Defeating Calf Strains!
Posted by Jenn F. on Tuesday, May 15th, 2012
No injury that keeps you from any activity you enjoy is fun, but some are more frustrating than others. For me, a calf strain is one of the most frustrating. Why? Well, they just…hurt. With every step you take. And they linger seemingly forever.
I’m sure there’s a better way to deal with calf strains than the way I handle them. My plan is to still try to run with one for as long as I can (“It stops hurting after about a mile! Until I finish!”), or do the dreaded elliptical, or spin classes if possible. In other words, not rest it nearly as much as I should.
With my disastrous healing regimen in mind, let’s find out more about calf strains and what smart people should do if they have them.
What is a calf strain? I knew you’d ask that! The soleus and gastrocnemius are the grown up medical terms for what we refer to ask the calf muscles, or the two big muscles that run down the back of your lower leg. When that muscle gets overextended, small tears happen, creating what we call a strain.
How do you know you have one? As you may have guessed, you feel pain down the back of your lower leg. If you have a serious strain, you may have heard a popping sound as you injured it (note: any time you hear a popping sound in your body, something not very good is happening).
Yeah, I don’t like those popping sounds. When is this likely to happen? A lot of things can cause a calf strain. Here’s a few:
- Sudden change of direction: think tennis players darting on the court, a running back or soccer player cutting back and forth, you seeing someone you hate from high school.
- Sudden acceleration: Think of a sprinter bursting out of the blocks, a marathoner trying to make a sudden push in that last .2 miles, me getting delusions of speed.
- Sudden increase in training: Think of someone who runs one mile one day and feels so good that he decides to run twelve the next day.
- Running on a very cold day without properly warming up (yes, I’ve done that).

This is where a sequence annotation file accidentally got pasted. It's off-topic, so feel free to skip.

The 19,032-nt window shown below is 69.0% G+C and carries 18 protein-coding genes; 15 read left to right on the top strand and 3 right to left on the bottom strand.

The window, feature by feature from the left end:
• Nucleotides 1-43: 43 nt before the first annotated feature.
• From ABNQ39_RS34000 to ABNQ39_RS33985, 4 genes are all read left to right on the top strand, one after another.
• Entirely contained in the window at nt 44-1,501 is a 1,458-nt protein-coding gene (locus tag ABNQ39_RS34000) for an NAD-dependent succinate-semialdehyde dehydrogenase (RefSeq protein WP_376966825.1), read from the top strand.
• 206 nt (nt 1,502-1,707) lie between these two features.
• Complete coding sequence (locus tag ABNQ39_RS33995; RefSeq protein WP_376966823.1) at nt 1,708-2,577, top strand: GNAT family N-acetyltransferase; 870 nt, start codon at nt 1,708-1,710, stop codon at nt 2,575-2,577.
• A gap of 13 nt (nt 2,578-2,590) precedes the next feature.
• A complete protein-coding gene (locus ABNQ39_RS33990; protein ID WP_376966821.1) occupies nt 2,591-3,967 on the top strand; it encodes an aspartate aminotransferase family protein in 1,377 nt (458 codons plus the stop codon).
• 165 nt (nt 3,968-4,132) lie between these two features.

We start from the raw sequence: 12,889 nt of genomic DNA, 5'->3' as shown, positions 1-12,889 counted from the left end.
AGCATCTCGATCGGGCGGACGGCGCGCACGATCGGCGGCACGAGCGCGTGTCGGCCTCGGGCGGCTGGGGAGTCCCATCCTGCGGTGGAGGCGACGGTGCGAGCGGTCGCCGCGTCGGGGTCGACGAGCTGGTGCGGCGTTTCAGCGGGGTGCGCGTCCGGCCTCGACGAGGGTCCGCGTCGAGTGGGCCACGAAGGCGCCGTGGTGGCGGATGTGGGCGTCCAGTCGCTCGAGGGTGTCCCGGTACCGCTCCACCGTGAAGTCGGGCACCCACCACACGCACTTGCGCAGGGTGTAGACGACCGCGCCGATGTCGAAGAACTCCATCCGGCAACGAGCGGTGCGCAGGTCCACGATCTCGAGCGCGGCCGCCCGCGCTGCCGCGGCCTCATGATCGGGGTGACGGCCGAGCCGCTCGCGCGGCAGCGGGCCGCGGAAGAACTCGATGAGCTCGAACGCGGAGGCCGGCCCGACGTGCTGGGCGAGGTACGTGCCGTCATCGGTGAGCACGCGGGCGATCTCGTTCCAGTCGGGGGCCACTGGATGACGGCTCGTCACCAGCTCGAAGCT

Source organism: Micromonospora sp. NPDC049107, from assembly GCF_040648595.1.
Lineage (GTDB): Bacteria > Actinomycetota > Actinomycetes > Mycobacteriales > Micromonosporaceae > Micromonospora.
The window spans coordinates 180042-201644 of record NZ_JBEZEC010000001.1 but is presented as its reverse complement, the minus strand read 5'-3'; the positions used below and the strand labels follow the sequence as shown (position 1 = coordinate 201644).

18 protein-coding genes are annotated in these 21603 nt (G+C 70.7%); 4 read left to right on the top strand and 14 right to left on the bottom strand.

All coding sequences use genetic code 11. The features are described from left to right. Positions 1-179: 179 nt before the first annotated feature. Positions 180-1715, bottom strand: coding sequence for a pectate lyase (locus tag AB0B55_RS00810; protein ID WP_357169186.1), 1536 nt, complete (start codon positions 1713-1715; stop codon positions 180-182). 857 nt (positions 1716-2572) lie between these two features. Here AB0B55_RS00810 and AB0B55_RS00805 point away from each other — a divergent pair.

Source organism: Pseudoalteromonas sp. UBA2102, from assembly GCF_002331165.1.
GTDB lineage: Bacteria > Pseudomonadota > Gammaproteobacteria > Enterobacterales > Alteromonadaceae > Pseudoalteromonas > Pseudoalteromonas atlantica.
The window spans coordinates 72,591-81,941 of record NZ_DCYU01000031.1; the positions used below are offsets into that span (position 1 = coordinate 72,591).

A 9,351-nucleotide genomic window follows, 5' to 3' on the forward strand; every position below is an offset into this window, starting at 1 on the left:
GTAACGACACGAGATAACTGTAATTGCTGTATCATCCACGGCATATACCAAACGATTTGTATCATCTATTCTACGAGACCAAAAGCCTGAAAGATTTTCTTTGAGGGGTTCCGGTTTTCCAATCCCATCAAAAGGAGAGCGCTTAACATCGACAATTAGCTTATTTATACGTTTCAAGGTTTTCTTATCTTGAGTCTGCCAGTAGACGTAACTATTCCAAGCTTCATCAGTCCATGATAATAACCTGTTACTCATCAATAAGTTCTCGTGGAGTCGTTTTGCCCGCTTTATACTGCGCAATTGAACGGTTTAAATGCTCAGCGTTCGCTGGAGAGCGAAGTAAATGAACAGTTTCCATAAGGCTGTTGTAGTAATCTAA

- Dehydration: That makes your muscles more vulnerable to tears.
- Poor running mechanics, such as overpronation.
- And a surprise one–you actually can get a calf strain while biking if you set the seat of your bicycle too high.
A calf strain can range: a grade 1, where you suffer some microtears in the muscle, with healing taking about two weeks; a grade 2, where you suffer a partial tear of the muscle, with a recovery time of about five to eight weeks; a grade 3, where you suffer a complete tear of one of the calf muscles. This takes about three to four months for recovery, with surgery a possibility.
Oh, that doesn’t sound fun. No, it doesn’t.
So what do I do if I have a calf strain? Start with the old standard Rest, Ice, Compression, Elevation (you can find calf wraps or sleeves at a drug store). You can also take anti-inflammatories to bring down the pain and swelling. To ensure a smooth recovery, though, you should see a podiatrist at The Center for Podiatric Care and Sports Medicine (212.996.1900) to find out how bad the injury is and devise a plan of physical therapy. You may also be prescribed orthotics or heel inserts that will help rest your calf muscle as you heel. If you do have a grade 3 strain, the podiatrist may discuss whether you require surgery.
Aauggh, I don’t like any of this. How can I avoid getting a calf strain? Well, look at the causes, and be careful when doing those activities. If your sport of choice does require a lot of acceleration and cutting, then you can help your cause by doing a program of calf stretches that will keep your muscles loose. I know, not everyone loves to stretch–those minutes spent stretching seem like such a waste of time. Well, they’re not–take the time. Think of it as building a defense shield for your vulnerable calf! Core Performance has some great stretches here. You can also massage the area with a foam roller or even a tennis ball.
Calf strains: they hurt, they drag on, they…I hate them and I usually get one every year. Hey now, maybe after writing this I’ll finally learn and be able to skip a year!
If you have a calf strain or any foot or ankle injuries, contact The Center for Podiatric Care and Sports Medicine. Dr. Josef J. Geldwert, Dr. Katherine Lai, and Dr. Ryan Minara have helped thousands of people get back on their feet.
If you have any foot problems or pain, contact The Center for Podiatric Care and Sports Medicine. Dr. Josef J. Geldwert, Dr. Katherine Lai, Dr. Ryan Minara and Dr. Mariola Rivera have helped thousands of people get back on their feet. Unfortunately, we cannot give diagnoses or treatment advice online. Please make an appointment to see us if you live in the NY metropolitan area or seek out a podiatrist in your area.